Yamaha outboards have come along way since their first engine, the P7A, was produced in 1960. Yamaha is now the world’s largest manufacturer of outboard engines, producing an extensive range of two-stroke, fuel injected two-stroke and four-stroke engines. Over the years these outboards have gained a well-deserved reputation for being reliable in both recreational and commercial use.
The recent Yamaha media day give boating and fishing writers the opportunity to hop in all sorts of boats with a good mix of engine styles and sizes, particularly in the high end. There were some pretty impressive rigs to play with and information to read through, including a swag of technical information.
For many people the choice of which engine to put on the back of the boat can be a daunting task, as a new outboard is no small investment. If you’re in the market for a new engine, here’s a brief rundown on Yamaha’s four-stroke range and the latest VMAX two-strokes.
What stood out to me most on the media day, especially as I stepped from one rig to the next, was the reduction in noise and fumes when I jumped into a boat with a four-stroke fitted to it. Sure – there were some fast and sporty rigs, but if you’re like me you have to consider the needs of your family when buying a boat/motor package. Ease of use and lack of smell (fumes make a lot of people feel sick), means a more enjoyable day out on the water. And the more enjoyable day you have, the more you, your family and your friends are going to want to be out on the water.
Four-stroke engines have come a long way in a short time, and there’s now a good range throughout the horsepowers from 2.5hp to the new 250hp.
The new 3.3ltr V6 engine features an Electronically Controlled Single Throttle Valve System and control module. This enables precise and smooth throttle and a variable camshaft timing system which increases low and mid range torque performance while maintaining stable trolling speeds, faster acceleration and better top end speeds.
New systems are also in place within the engine to increase economy and further reduce emissions to exceed future EPA standards.
When the first smaller mid-range four-strokes were introduced onto the market a few years back it was common for boat owners to forget that the engine was running when at idle speeds, and they would go to start it only to find it was still running! The bigger block 250hp now joins those ranks with very quiet and smooth running.
The mid-range four-strokes from 40hp to 100hp are still as popular as ever, and they’re ideal for the popular 4-5m boats in both fibreglass and aluminium. These motors deliver substantial fuel savings, and the lack of smelly fumes makes these engines very popular with families.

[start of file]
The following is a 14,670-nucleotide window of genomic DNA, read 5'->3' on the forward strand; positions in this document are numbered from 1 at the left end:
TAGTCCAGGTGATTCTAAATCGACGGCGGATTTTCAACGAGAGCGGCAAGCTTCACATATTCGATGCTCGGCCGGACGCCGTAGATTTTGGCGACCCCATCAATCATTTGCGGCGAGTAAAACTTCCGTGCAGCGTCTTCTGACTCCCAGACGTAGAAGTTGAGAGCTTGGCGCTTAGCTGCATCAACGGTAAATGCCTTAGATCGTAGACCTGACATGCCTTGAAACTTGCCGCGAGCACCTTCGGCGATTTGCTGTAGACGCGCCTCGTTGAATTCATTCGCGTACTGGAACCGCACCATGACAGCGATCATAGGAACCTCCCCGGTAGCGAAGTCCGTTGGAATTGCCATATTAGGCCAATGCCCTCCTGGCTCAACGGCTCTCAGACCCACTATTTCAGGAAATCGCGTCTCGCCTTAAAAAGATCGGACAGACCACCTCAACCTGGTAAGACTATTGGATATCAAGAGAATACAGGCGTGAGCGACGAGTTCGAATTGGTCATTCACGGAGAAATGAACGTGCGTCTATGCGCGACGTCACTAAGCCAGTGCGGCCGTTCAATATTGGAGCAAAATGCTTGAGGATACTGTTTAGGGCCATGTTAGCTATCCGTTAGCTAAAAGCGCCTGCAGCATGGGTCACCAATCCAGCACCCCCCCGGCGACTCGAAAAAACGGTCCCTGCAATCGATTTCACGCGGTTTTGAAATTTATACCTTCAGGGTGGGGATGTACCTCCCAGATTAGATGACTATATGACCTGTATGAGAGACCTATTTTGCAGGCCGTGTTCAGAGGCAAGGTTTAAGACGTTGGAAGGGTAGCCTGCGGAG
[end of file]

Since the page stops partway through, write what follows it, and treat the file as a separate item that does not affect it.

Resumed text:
A more recent introduction to the four-stroke range is the V4 150hp engine which, weighing in at 220kg, comes is the same weight as the 150hp VMAX engine. With no weight disadvantage, it’s ideal for aluminium and fibreglass boats in the 5-6m range.
Yamaha VMAX engines are popular with offshore anglers as they offer many of the benefits of a four-stroke engine. These outboards deliver substantial savings in fuel while retaining good performance.
The VMAX is basically a fuel injected two-stroke where fuel is injected under high pressure, forming a fine mist into the piston chamber, rather than squirted in from a carburettor. This uses less fuel and offers more response fuel. The VMAX is available in 150hp, 175hp, 200hp, 250hp and 300hp.
The 150, 175 and 200 hp engines are all basically the same engine. The V6 block weighs in at 220kg, so in this horsepower range there is a bit of room to move without affecting the performance of the boat:engine weight ratio. It’s simply a matter of working out which size suits your boat. Just keep in mind that too much horsepower on a small boat can be dangerous, and not enough horsepower will affect the performance of the boat and can increase fuel consumption as the boat struggles to achieve economical planing speeds.
I currently own a Yamaha VMAX and there are a couple of things that I enjoy on top of the performance and economy. The electronic ignition and fuel injection means that each time I turn the key, hot or cold, the engine starts. There’s no sitting at the ramp on a cold morning turning the engine over and pumping the fuel line, hoping for the best. Turn the key and it starts.
And even though the engine is still a two-stroke and oil injected, it is nowhere near as fumey or smokey as your standard two-strokes and it also runs quietly and smoothly.
If you’d like more information on the Yamaha range of outboards, visit www.yamaha-motor.com.au/marine or see your nearest dealer.
1. Freedom’s new 640 Seasport fitted with the 200hp VMAX was a real powerhouse and rocketed with this engine on the back – maybe even too much power!
2. The 100hp four-stroke has no weight disadvantage over two-strokes, and the 1.6L four-cylinder engine is a good all rounder.
3. The 7m AMM Weekender and new 250hp four-stroke was very popular on the day, with the boat/motor package raising many eyebrows.Reads: 832